Because Don DeLillo is America’s greatest living writer

The story, about a university professor who teaches “Hitler studies”, takes aim at modern life: consumerism, paranoia, technology. It’s full of riffs and beats: “California deserves all it gets,” says one. “Californians invented the concept of lifestyle. That alone guarantees their destiny.” It satirizes our reliance on devices and our understated responses: “The fire alarm went off in the upstairs hallway, either to let us know the battery was just dead or because the house was on fire. We finished our lunch in silence”.

In White Noise, people speak in advertising slogans and savor the bad news that saturates the media: “Only a catastrophe gets our attention. We want them, we depend on them. As long as they happen somewhere else.” But suddenly there’s a local catastrophe in the book: the Airborne Toxic Event, spreading a cloud over the area, leading to mysterious evolving symptoms (“At first they said skin irritation and sweaty palms. But now they say nausea, vomiting and shortness of breath”) and creating bizarre conspiracy theories.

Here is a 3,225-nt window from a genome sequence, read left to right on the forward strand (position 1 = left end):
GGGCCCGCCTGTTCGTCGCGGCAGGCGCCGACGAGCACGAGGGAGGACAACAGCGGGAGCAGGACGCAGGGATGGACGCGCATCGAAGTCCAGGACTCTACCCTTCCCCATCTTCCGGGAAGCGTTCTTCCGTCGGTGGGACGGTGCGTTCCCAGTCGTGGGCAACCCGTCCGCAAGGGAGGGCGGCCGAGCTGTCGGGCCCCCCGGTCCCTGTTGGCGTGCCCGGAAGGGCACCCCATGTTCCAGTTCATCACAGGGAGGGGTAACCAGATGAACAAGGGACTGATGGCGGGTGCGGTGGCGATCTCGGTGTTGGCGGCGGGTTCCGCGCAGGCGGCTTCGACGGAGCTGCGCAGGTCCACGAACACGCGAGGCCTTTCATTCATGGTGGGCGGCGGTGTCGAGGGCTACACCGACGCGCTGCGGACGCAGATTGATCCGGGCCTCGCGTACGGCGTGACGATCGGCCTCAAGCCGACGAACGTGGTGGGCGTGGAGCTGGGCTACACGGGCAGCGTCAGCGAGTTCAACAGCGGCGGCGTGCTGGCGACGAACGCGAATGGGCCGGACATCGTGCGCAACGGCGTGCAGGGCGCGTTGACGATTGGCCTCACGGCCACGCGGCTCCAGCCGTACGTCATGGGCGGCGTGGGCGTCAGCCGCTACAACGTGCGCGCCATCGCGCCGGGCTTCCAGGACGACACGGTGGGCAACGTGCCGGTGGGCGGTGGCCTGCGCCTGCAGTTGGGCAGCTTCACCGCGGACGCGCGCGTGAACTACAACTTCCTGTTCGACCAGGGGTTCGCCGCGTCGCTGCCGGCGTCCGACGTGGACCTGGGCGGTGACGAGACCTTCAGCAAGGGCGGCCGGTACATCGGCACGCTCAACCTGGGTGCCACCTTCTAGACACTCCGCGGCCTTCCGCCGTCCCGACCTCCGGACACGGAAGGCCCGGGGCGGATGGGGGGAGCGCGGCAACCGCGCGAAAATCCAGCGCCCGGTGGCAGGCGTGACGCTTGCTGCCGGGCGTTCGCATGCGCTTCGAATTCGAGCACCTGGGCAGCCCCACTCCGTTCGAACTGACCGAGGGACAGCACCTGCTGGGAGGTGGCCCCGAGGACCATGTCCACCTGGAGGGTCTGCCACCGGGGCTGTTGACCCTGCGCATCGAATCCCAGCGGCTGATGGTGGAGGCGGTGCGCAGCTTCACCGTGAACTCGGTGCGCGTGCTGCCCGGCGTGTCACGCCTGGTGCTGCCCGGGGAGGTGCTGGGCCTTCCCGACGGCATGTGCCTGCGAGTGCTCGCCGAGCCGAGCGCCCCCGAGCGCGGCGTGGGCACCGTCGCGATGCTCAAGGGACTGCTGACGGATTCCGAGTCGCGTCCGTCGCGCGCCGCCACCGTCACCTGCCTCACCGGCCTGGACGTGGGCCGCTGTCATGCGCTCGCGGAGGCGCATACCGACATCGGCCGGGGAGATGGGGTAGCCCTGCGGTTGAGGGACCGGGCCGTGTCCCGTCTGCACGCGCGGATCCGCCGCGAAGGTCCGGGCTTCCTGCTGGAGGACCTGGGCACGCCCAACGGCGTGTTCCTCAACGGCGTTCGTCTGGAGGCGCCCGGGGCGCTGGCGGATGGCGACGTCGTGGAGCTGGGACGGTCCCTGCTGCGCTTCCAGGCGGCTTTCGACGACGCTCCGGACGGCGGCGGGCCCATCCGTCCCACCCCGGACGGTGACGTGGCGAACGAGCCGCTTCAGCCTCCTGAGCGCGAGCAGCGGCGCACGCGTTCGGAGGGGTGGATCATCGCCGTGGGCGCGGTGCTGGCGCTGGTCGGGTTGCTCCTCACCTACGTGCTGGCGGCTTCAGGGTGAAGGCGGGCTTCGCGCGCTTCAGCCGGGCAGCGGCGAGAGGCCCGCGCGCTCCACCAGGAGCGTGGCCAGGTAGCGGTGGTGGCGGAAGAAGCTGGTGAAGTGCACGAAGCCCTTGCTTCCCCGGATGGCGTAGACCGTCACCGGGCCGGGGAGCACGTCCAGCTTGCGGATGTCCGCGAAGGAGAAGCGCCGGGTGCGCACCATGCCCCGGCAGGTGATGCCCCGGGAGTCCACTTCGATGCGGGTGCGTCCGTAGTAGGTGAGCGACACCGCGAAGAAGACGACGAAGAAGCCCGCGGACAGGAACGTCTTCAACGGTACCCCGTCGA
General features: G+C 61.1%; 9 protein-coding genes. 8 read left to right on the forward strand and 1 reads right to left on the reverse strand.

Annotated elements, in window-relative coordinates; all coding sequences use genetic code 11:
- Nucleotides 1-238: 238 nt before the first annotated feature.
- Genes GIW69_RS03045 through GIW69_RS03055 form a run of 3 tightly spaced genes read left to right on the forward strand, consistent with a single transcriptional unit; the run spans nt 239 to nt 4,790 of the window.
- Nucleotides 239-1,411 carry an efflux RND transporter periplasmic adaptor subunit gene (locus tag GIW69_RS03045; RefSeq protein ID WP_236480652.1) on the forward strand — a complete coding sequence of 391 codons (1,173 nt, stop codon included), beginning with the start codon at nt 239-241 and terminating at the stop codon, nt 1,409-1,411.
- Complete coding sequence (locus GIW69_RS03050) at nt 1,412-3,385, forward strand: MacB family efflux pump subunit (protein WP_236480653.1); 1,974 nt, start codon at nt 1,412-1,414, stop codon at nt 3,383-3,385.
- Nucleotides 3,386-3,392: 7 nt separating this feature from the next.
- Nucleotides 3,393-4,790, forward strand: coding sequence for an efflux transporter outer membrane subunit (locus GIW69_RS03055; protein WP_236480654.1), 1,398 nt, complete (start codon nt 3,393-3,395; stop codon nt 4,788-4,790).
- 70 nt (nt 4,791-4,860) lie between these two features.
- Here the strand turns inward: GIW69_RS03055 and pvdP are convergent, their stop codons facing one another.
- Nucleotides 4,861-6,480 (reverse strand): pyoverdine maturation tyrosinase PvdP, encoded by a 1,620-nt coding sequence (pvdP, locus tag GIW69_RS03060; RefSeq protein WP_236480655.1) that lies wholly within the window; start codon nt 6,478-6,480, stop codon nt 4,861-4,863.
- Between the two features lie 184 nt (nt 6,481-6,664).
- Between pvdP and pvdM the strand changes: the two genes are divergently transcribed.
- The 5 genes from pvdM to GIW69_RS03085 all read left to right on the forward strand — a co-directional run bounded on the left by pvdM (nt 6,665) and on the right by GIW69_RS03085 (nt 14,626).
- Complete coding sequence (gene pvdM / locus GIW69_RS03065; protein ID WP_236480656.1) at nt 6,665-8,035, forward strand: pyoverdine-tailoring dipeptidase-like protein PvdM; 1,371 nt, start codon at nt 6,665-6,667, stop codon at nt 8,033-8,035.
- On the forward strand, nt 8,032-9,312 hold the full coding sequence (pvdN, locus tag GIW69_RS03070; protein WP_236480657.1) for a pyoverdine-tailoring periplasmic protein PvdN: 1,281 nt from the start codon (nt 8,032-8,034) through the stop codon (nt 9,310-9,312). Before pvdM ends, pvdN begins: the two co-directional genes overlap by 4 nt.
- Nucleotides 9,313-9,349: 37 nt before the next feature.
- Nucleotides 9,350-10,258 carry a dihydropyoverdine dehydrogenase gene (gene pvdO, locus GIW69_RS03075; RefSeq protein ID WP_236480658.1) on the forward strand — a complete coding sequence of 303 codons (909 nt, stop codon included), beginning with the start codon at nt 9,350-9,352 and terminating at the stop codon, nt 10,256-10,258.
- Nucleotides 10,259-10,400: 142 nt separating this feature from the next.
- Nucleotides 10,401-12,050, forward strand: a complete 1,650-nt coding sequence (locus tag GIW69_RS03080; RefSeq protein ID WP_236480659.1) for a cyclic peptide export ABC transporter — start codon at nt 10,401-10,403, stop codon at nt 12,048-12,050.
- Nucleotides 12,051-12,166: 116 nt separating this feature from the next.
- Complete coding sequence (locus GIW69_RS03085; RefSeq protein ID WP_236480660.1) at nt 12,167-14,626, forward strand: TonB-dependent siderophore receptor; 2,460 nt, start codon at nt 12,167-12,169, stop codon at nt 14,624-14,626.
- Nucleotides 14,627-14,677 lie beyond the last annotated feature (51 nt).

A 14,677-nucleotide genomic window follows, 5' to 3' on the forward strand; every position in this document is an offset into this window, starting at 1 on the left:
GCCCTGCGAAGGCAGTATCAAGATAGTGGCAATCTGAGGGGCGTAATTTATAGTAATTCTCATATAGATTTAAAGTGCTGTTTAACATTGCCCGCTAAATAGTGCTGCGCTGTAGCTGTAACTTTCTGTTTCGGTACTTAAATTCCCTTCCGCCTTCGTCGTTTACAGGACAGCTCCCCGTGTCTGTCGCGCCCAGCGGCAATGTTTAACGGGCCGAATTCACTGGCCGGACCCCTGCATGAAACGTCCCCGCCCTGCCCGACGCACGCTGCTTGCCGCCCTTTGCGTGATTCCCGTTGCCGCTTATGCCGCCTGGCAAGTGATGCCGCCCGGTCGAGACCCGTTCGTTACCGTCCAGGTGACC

The modality of White Noise – like much of DeLillo’s mature work – is postmodernism: fragmented, subjective, layered with extra-literary elements. The words that come from TV and radio are presented as dialogue, as if those devices were characters, fully paid members of the family. (“TV Said: ‘And Other Trends That Could Dramatically Impact Your Portfolio.'”) permission to use it), makes perfect sense in the 21st century, where our experiences are continually being processed, photographed, commented on, reshaped and shared. It is a world which has seen, as the British writer Gordon Burn wrote in his book Best and Edwards, “the electronic society of the image – the daily bath we all take in the media – replace the real community of the crowd”.

Images, in fact, are central to DeLillo’s writing and exemplify the fourth of his distinct qualities: the coldness of his vision of the world, as seen best of all in Mao II (1991). The novel’s title comes from Andy Warhol’s silkscreen prints of Mao Zedong, which flattened and replicated one of the world’s great tyrants into a colorful celebrity image. (It’s very DeLillo-esque that Warhol said of his mechanized approach to art: “The reason I paint like this is that I want to be a machine.”)

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